For over 20 years, the Tekken series has been a fighting game that united fighting enthusiasts and casuals. Its control scheme that is easy to feel skilled with, but with space for depth for the more skilled players has appealed to the whole landscape, as well as its striking 3D models, as the series moved to a 3D world. The game has grown up with us, and now it is back in its glory with Tekken 7 to finish out the Mishima story.
The most notable change to the game is its Story mode, which has tried to do something truly unique over its predecessors. The story follows a reporter investigating the situation unfolding as the Mishima Zaibatsu and G Corps war intensifies, as well as delving deeper into the story of Heihachi, his return, and his past. Through this we learn more about how the devil gene made it into Kazuya’s veins, meet his mother who previously summoned Akuma, who is a crossover from Street Fighter, a demon to kill Heihachi and Kazuya. The story is slightly more cohesive than some previous titles, and puts a well-rounded bow to the end of the saga we have known for so long.
It’s not the story itself that is so interesting but how it is delivered. It uses extensive cut scenes, from beautiful CGI scenes telling the Heihachi portions, and generally still art with voiceover for the reporter scenes. This results in a significant portion of the few hour-long Story mode being these cut scenes, with fights dotted in between. Fights don’t involve every character, and are also limited in the fighting style you can use, which doesn’t make it the best Tekken mode, but makes it an interesting mode worthy of being commended, even if it doesn’t always work, culminating in some boring moments. Beating the Story mode then opens characters’ stories, which are short, starting with backstory, followed by a fight, then the cut scene. This allows us to get the classic Tekken style of each character having a cut scene, but keeping the main story untouched.
Then you have the classic vs battles to fight anyone you want, in whatever arena you want, but the shining star outside of the story for offline fighting is Treasure Battle. Tekken 7 has a huge customisation system with an extraordinary number of options, these are unlocked randomly during treasure battle. Treasure Battle fights have you ranking up and fighting greater foes, where after each win you get at least one treasure chest which opens to give you a random item for a random character, from tacky hats, to Law’s classic costume. As repeatedly fighting characters in Tekken 7 is satisfying, this mode wins on its own, slightly boosted by satisfying prizes throughout. Fortunately, these customisation option are only skin deep and doesn’t touch the fundamental game mechanics, so you can customise to your hearts content, or not at all.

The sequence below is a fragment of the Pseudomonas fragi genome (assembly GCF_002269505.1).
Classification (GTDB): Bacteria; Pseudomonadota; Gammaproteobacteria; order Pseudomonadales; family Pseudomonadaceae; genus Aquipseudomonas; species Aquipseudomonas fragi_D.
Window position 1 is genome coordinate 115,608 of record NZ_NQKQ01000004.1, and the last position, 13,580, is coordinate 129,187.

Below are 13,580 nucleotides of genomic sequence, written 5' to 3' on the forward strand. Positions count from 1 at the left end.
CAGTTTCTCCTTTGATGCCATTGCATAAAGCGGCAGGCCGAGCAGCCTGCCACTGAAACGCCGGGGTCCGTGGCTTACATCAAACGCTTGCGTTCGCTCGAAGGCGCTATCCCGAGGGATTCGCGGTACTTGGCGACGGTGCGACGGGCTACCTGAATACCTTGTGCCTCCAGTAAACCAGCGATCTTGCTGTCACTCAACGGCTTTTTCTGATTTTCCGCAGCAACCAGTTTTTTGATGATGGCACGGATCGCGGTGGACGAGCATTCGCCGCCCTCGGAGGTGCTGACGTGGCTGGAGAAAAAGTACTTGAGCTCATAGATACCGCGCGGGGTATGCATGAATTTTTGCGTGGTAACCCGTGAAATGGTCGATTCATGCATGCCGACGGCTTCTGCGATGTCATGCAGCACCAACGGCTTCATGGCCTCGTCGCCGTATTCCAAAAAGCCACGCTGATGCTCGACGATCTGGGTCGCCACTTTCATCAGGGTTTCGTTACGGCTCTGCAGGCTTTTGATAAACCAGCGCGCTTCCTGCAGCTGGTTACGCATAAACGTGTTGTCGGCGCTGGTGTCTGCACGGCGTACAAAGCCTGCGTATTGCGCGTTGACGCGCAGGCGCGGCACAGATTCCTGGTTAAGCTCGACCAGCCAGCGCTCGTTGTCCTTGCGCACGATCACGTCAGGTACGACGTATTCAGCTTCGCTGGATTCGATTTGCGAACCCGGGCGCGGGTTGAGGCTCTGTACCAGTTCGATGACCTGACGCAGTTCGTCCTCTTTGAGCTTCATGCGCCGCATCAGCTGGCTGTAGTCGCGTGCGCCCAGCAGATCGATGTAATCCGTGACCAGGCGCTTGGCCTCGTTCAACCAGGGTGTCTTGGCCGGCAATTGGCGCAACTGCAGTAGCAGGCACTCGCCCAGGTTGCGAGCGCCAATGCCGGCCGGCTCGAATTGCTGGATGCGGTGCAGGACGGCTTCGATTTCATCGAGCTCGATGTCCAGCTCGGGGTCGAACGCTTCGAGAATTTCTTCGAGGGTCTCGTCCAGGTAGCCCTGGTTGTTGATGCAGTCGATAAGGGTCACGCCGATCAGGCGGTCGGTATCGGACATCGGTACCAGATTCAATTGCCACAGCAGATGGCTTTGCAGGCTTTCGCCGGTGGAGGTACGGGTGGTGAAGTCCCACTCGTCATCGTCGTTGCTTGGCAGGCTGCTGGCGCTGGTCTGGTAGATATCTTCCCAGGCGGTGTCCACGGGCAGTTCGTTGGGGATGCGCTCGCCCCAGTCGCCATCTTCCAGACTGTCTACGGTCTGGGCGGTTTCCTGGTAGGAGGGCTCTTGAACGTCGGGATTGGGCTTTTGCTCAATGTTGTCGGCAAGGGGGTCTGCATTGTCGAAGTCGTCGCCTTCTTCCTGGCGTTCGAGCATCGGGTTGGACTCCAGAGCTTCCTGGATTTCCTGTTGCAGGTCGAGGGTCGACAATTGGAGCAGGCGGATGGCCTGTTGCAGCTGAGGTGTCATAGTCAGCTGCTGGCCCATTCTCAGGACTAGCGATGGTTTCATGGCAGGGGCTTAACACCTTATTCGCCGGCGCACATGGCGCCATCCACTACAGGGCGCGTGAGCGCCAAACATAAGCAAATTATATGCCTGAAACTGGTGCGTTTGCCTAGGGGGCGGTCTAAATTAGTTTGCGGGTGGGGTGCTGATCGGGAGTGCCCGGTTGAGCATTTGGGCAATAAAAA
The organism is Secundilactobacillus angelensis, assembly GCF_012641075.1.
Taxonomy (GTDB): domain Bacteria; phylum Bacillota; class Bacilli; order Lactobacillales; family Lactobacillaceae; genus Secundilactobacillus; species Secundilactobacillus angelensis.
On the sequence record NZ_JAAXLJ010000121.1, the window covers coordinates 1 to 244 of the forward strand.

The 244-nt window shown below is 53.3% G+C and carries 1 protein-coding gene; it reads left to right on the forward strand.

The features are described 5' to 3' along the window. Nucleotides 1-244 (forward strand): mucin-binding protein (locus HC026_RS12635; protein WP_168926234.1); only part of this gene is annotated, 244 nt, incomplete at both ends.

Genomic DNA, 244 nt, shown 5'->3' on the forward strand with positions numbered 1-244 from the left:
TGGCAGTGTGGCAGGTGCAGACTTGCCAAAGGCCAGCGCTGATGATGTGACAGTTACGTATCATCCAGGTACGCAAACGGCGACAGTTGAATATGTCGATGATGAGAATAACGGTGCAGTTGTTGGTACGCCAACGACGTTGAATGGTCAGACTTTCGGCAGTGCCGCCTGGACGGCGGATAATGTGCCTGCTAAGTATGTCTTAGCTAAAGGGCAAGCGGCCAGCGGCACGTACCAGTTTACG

Then there is the change to fundamental mechanic known as Rage Art which is new to the series. When your character’s health gets low enough your health bar lights up and you can do a Rage Art with R1. The Rage Art is a super move that shifts the camera angle to give more effect, usually resulting in many hits, and a significant chunk of damage being dealt. This move can be blocked, but not easily, so if you are about to be struck when you start it, you can still be beaten before the Rage Art starts, so timing is key to using, and stopping the move.
Another couple of things worthy of mention are the depth of Practice mode and the Gallery. The Practice mode allows you to set everything from Rage bar on, to how your opponent will react, to even recording your opponent’s movements so they will do what you need to try something out. This is a great way to test stopping Rage Arts for example. The Gallery is awesome as for the in-game currency, which you will get plenty of, easily, and you can watch all the cut scenes/endings from the previous titles, which is a fun walk down memory lane, adding some surprising value to the package.
Then there is Online mode, which consists of Quick Matches, Ranked Matches, and Tournament. The Quick and Ranked Matches are self-explanatory, taking me a few seconds at most to find a game, which always worked well. Tournaments on the other hand are both frustrating and amazing. It puts together a quick Tournament from the people signed up, which is easily done through matchmaking, and then you fight your way through a knockout comp. This is only frustrating because of where we are geographically, so it was common to be kicked out due to high lag when a lobby was full of people in Europe, but that was a minor annoyance at best.
The game has some VR modes added in which are either looking at your custom characters in the VR space, or practice mode in a 3D void. Neither of these are reasons to buy the game, and aren’t overly great, but as a free pack in, it’s worth a dabble for PSVR owners.
Tekken 7 is an outstanding culmination of the series, and its story line from the last six entries. Between its extras such as the gallery of cut scenes, the extra VR mode, its unique Story mode, Online or Treasure Battle, you can easily get your money’s worth without touching half of these. Tekken 7 is both the best throwback to the series, and the best entry in the series to date.
Released: June 2017
Platforms: PlayStation 4
Genre: Fighting, Action
Developer: Bandai Namco
Publisher: Bandai Namco